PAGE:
Self-Training a Service Dog

We often get inquiries about people who want to train their own service dog. I realize that writing (or reading) the full story about raising and training a service dog would take a whole book, but here are the highlights--the absolute "must know" items.

Goose, a service dog in training, who is an English Cream Golden Retriever

First, it’s good to know the statistics. 50% of professionally-trained service dogs fail out of the training program. This is the statistic that’s true for all service dog organizations. It’s good to know this fact going in because you then know that there’s a good chance the dog you start training will not graduate, and will “career change” into a pet. What’s the statistic for self-trained service dogs? There’s never been a study, but anecdotally, I’ve heard about a 90% fail-out rate.

Note: A service dog should never work more than 2 hours a day. If you ever see a working dog at the airport, sniffing around to detect explosives or bug-filled produce, note that you’re seeing them during their 20 minutes of working, then they get an hour off. So if you want to bring a dog to work, note that they should only work 2 hours per day.
We recommend NOT bringing a service dog to school. We believe that the dog should be used as a reward when the child gets home. Why? A child does not have the capability of handling a dog all day.
Also, in the case of autism service dogs, the child should never handle the dog alone—the parent is the “third party” handling the dog, which then helps the child (this is called a “third party handler”). Plus, of course, as mentioned above, a service dog (or therapy dog, or any sort of working dog in this category) should never work more than 2 hours a day.
If you want to reduce the high fail-out rate of service dog training, we recommend the following:
  • Start with an English Cream Golden Retriever puppy, 8 weeks old. We recommend this breed because they are so people-focused and tend to have lower energy levels. 
  • Use a breeder that uses “Puppy Culture” to raise properly-socialized puppies. The vast majority of breeders breed for “show” and thus are concerned with how the dog looks and thus raise for looks, not for temperament. Very few breeders breed for temperament and used the “Puppy Culture” program to socialize the puppies, but it’s worth finding a breeder that does so. Note: Our breeder just stopped breeding (sigh) and we don’t know of another English Cream Golden Retriever breeder that uses the Puppy Culture program. If you hear of one, please let us know!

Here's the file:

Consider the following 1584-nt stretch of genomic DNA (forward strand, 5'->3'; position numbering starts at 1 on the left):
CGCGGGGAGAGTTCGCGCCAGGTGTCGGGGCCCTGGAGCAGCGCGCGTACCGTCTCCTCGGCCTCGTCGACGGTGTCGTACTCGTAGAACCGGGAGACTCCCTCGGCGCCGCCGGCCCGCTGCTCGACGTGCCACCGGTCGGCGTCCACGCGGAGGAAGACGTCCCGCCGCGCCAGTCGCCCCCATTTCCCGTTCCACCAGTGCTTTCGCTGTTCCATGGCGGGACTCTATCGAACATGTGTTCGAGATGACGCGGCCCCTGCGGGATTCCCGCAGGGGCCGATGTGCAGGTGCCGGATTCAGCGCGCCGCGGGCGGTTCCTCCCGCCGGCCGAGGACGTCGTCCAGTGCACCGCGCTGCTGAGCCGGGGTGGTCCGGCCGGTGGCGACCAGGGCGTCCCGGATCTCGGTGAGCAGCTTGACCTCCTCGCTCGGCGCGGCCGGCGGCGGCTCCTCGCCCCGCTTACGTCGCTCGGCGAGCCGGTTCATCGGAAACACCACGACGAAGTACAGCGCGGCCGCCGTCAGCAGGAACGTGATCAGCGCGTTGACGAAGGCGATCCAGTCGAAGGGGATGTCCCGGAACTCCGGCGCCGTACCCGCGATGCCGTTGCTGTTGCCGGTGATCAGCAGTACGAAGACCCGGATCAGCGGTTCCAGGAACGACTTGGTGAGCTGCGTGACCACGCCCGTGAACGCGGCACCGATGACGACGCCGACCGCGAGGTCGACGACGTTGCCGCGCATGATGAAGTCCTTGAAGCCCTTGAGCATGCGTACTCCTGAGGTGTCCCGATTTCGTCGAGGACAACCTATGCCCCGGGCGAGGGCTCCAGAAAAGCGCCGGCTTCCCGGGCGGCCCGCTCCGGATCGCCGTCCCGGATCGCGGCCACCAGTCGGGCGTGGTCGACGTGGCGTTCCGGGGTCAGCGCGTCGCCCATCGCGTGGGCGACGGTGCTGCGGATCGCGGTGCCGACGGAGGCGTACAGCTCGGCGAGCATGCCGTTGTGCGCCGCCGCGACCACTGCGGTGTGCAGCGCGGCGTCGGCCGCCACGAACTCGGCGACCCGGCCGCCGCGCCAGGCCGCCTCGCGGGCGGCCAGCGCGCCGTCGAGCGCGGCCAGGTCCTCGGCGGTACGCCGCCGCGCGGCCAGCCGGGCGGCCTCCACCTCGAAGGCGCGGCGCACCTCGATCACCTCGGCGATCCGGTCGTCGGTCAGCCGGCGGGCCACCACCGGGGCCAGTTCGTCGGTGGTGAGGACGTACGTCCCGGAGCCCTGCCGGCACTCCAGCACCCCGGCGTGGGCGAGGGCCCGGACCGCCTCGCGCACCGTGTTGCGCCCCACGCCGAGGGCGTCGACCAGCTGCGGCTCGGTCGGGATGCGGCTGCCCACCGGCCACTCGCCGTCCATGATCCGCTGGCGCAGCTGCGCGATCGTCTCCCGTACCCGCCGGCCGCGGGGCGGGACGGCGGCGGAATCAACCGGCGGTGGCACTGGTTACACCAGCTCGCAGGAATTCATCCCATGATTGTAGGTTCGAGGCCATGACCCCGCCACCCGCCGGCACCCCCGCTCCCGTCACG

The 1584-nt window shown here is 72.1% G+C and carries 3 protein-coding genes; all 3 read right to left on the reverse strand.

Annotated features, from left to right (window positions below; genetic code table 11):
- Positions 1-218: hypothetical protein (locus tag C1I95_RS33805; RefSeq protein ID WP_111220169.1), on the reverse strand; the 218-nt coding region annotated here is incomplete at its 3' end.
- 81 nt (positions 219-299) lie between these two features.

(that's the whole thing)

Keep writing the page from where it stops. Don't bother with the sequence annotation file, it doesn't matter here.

• Use a breeder where you can meet both the momma dog and the father dog. You want to make sure that both the mamma dog and the father dog are not hyper.
  • If you do want to train your own service dog, we recommend not having another dog. If there is another dog in the house, the service dog in training will usually become too dog-focused and will be difficult to handle in public because the service dog will want to play with other dogs in the world. You want your service dog to only focused on you (not other dogs), and this happens best when there is no other dogs in the home and thus the dog, since puppyhood, doesn’t quite realize that other dogs want to play—if the service dog wants something, they have to go to the handler or family, not be outwardly looking for stimulus. Another way to think of it is that you don’t want a service dog in training to ever chase squirrels. If they chase a squirrel even once, they’ll be that much more likely to want to chase squirrels in the future. The same situation is with having another dog in the house.
When you get the English Cream Golden Retriever at 8 weeks old, the first 4 weeks you have the puppy is critical. It’s basically a full-time job to socialize the puppy correctly in this first 4 weeks, and if it isn’t done properly, the puppy will grow up to be fearful of things. The number one thing to do is have the puppy meet 5-10 strangers a day for those first 4 weeks, and have each of those 5 strangers a day hold the puppy. It’s super important to do this, but it’s also super hard. Ideally, you should do 10 strangers a day for EIGHT weeks, but it’s the first 4 weeks that are the most critical. Also, visit many floor surfaces, and get cued to come to dinner by banging pots and pans. For more details, see our blog post about socializing a puppy that will be trained as a service dog.

After the first 4 critical weeks, I recommend taking dog obedience courses. Both Petco or The Canine Coach have terrific dog obedience courses which are very reasonably priced (and much cheaper than one-on-one dog training). Their weekly classes start with simple obedience. After you go through a level, you then take the next set of weekly classes, which get more advanced as you go through their classes. By the time you’ve got through all their classes (which would take over a year of weekly classes), you will have a strong understanding of dog training and then you can continue any training yourself. Also, this option gives you a lot of positive time with your pup, which strengthens your bond.

I hope the above is some good information for your journey.